By sheer volume, the emphasis of the book is on modeling the correct application of the grammar points. To this end, half or more of the entire book consists of sentence examples illustrating the applicable grammar concepts. These are each presented in triptychal fashion: in characters and kana, romaji, and English, making them helpful to all levels of learners. The sentences are practical and up to date, and unobtrusively add to the learning experience. Not limited to simple conversation topics, the examples touch on economics, literature, sumo, Japanese mythology, classroom situations, and many more.

Making Sense of Japanese Grammar is neither a book for an absolute beginner nor for the advanced linguistics student looking for detailed explanations using terms of art from that field. Cipris and Hamano have intentionally eschewed terms like “verbal aspect” or “modality” in favor of terms they feel are more accessible to the intermediate, non-specialist Japanese language learner. They even state that “If you have never heard of the difference between transitive and intransitive verbs, but are genuinely interested in learning the Japanese language, this book is for you.”

Obviously, then, this book may leave some college or secondary instructors wishing for more technical explanations, either for them or for their advanced students who might be referencing the book, but that is not the audience the authors are targeting. As a high school Japanese teacher with fifteen years experience teaching the language, I find this book a valuable reference for myself, and a worthwhile book to consider making available to or using as a supplemental text with third-year or higher high school students (or perhaps a precocious second-year student, with judicious excerpting). Not quite as familiar with current college courses, I would nonetheless recommend the book for similar levels there, with more comprehensive and in-depth use and application.

The beauty of a book such as this is, paradoxically, both its completeness and its incompleteness. By that I mean that it cannot compare with a grammar guide such as Seiichi Makino and Michio Tsutsui’s A Dictionary of Basic Japanese Grammar or other such exhaustive examinations of the details and nuances of the structure and usage of Japanese. Nevertheless, in its own context, it is a thorough overview of the language. The reader can, in less than 200 pages, study the concepts the authors deem fundamental to a good understanding of beginning, intermediate, and even advanced Japanese, all rolled up into one package of steadily increasing complexity. The book doesn’t cover everything, but it does give a manageable presentation of many grammatical structures and terminology in a manner that will keep the reader engaged and looking forward to coming back for more.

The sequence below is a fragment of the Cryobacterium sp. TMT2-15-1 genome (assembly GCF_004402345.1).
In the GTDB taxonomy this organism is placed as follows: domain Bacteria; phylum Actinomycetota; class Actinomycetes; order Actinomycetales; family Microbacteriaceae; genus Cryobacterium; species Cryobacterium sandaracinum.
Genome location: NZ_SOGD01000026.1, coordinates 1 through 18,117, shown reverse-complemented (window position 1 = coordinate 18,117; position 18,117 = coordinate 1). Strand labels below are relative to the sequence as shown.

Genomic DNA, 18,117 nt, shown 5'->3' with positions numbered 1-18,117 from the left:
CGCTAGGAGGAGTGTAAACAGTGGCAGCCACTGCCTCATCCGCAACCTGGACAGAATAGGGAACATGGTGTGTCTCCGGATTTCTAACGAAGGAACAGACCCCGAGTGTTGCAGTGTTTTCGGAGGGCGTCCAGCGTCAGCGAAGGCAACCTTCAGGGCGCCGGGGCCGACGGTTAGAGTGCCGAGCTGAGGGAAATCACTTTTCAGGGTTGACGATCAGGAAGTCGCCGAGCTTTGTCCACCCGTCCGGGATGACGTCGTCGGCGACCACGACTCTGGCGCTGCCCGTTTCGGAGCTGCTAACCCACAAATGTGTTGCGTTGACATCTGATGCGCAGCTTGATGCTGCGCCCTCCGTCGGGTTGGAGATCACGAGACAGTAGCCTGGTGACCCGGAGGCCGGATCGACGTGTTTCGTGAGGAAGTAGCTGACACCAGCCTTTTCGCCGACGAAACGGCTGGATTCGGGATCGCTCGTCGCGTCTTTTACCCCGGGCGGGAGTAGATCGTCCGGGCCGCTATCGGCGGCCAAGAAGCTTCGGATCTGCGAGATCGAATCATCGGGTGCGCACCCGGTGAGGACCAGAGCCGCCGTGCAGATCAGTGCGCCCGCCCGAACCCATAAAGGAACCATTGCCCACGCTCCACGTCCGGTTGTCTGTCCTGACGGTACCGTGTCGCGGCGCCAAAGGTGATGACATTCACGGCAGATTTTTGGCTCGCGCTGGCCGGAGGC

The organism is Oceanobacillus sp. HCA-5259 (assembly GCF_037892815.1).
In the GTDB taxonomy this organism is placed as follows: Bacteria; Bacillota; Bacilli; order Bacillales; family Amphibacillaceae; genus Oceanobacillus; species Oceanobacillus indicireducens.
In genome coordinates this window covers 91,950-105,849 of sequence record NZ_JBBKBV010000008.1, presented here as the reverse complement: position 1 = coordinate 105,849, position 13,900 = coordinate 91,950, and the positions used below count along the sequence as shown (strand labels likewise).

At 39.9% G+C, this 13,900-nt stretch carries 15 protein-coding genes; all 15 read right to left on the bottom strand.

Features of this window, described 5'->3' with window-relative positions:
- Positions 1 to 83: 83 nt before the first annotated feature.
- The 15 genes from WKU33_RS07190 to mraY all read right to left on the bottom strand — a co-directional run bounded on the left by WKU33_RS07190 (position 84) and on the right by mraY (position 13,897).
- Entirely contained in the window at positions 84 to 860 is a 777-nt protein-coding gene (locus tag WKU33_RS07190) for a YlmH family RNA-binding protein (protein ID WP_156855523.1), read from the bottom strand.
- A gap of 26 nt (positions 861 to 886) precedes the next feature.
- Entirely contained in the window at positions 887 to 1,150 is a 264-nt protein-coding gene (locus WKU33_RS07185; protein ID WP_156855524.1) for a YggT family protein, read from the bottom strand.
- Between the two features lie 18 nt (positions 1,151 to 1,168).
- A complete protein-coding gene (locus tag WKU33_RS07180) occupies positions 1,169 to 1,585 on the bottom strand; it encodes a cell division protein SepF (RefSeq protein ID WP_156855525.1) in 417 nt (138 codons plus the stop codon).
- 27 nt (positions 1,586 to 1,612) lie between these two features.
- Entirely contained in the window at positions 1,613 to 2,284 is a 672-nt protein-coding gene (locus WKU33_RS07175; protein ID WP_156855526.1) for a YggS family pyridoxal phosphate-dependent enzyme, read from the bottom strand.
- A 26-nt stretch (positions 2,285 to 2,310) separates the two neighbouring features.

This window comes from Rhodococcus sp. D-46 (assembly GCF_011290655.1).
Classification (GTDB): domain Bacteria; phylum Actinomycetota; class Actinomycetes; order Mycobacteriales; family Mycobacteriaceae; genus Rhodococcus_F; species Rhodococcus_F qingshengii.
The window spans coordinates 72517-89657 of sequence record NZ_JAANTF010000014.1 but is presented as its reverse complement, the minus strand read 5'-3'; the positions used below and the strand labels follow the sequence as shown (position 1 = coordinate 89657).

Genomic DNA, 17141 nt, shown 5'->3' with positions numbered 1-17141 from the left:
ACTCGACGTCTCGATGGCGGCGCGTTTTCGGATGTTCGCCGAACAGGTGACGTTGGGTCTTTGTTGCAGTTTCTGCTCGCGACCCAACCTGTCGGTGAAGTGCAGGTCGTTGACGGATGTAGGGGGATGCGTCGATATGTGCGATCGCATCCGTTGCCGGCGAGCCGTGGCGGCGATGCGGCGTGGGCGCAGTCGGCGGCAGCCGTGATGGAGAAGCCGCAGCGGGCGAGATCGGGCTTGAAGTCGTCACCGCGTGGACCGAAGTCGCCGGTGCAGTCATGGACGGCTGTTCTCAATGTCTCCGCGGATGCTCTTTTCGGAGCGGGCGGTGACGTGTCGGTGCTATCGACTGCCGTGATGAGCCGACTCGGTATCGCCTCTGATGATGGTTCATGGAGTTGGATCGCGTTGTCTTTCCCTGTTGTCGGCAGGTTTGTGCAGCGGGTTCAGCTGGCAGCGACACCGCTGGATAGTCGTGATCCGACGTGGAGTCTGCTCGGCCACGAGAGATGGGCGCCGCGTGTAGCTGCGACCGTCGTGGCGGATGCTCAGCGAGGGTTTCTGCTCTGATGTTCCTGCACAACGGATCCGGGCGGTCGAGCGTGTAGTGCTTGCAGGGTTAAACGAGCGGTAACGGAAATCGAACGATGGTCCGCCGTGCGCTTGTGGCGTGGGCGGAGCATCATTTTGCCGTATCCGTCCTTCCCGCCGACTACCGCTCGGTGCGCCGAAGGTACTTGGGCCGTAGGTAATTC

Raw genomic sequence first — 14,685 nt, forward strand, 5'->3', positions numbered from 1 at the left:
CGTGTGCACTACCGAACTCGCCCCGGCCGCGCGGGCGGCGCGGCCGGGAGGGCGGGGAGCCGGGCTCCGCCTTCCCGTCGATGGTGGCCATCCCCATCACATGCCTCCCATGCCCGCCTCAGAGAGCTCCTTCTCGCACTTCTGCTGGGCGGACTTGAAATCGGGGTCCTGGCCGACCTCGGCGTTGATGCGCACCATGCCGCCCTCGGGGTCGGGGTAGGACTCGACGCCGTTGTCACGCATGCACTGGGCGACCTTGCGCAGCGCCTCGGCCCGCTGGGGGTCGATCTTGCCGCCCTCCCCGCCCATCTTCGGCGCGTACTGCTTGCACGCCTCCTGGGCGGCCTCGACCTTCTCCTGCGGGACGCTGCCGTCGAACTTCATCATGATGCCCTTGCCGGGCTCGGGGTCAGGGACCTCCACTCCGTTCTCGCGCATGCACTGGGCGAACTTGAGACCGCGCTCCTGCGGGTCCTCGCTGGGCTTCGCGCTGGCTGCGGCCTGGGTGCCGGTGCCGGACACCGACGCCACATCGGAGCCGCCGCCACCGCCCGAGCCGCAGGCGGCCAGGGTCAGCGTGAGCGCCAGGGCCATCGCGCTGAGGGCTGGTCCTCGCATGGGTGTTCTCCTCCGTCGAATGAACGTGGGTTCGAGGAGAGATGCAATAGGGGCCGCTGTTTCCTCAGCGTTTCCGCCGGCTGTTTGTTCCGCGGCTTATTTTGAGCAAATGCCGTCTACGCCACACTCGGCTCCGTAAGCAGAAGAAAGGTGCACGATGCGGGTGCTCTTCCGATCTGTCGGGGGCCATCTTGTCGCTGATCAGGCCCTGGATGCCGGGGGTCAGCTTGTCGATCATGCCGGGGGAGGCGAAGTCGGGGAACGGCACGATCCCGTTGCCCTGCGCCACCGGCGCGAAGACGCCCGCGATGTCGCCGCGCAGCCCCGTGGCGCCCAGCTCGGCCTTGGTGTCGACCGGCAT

When pursuing fluency in Japanese and constructing one’s own framework for coming to grips with the language’s abstruse, unique—and even peculiar—aspects, one cannot have too many tools, and Making Sense of Japanese Grammar is one of the more useful and valuable I’ve come across in recent years. I highly recommend it for Japanese teachers at any level, and for excerpting at varying levels of comprehensiveness for intermediate and advanced students at the secondary level and above.